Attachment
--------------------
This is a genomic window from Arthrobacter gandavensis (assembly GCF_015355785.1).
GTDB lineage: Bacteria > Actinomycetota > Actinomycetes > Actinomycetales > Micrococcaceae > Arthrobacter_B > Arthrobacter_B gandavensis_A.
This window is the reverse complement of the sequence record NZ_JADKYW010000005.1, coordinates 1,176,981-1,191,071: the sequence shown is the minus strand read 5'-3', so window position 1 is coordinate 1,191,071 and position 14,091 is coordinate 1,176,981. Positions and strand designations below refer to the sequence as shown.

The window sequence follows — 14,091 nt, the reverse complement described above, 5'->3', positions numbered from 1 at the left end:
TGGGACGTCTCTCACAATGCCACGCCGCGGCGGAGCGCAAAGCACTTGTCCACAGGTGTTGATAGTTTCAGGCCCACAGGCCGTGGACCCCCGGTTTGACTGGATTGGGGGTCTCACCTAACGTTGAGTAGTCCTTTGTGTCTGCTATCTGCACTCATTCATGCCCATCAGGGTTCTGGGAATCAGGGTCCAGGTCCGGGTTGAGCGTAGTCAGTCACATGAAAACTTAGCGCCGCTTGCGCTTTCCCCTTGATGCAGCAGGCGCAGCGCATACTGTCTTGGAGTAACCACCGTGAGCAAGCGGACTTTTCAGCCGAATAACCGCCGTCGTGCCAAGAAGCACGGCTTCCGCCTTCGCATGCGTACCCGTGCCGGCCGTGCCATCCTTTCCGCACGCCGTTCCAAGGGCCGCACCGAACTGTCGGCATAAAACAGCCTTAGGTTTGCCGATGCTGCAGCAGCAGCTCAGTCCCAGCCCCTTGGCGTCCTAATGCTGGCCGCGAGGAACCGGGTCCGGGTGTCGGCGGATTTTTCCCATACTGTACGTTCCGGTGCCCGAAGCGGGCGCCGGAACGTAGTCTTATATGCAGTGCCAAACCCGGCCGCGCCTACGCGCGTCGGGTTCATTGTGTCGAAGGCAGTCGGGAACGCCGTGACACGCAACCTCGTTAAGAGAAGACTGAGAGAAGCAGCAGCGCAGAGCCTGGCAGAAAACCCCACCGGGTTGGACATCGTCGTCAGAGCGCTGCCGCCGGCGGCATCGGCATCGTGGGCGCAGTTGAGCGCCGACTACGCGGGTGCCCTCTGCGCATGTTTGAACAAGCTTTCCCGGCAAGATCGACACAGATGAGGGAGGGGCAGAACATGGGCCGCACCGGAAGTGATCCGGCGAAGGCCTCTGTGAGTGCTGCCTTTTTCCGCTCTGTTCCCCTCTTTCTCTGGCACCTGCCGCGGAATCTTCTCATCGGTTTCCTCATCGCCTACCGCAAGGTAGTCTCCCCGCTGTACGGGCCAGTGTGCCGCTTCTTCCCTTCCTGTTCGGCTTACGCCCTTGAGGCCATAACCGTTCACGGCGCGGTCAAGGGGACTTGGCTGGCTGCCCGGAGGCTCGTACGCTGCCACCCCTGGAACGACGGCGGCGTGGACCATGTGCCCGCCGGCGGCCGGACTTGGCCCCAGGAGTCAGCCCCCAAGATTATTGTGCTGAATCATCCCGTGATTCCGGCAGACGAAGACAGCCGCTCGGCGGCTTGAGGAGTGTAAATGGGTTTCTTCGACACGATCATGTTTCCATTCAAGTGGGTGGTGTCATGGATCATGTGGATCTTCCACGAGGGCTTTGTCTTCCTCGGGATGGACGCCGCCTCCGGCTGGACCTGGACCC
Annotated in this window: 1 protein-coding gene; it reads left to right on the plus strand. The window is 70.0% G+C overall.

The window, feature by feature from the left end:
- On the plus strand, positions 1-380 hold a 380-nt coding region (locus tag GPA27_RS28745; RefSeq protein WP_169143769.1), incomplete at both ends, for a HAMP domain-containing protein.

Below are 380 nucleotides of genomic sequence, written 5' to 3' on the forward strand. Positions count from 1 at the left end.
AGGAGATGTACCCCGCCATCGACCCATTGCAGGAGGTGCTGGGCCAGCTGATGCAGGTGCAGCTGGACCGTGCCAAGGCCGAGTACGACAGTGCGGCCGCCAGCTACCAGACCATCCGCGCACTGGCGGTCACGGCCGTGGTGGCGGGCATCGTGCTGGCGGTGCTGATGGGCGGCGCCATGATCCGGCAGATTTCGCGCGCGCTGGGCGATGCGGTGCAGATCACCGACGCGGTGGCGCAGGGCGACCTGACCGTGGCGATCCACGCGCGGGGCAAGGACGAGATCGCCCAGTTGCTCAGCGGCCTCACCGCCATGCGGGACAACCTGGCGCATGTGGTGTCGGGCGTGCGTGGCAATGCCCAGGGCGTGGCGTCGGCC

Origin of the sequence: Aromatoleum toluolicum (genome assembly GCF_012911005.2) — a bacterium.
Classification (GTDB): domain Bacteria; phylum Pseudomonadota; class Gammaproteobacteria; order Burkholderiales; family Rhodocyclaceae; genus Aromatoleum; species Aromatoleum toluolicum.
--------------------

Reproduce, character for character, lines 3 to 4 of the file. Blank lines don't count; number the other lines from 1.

This window is the reverse complement of the sequence record NZ_JADKYW010000005.1, coordinates 1,176,981-1,191,071: the sequence shown is the minus strand read 5'-3', so window position 1 is coordinate 1,191,071 and position 14,091 is coordinate 1,176,981. Positions and strand designations below refer to the sequence as shown.

The window sequence follows — 14,091 nt, the reverse complement described above, 5'->3', positions numbered from 1 at the left end: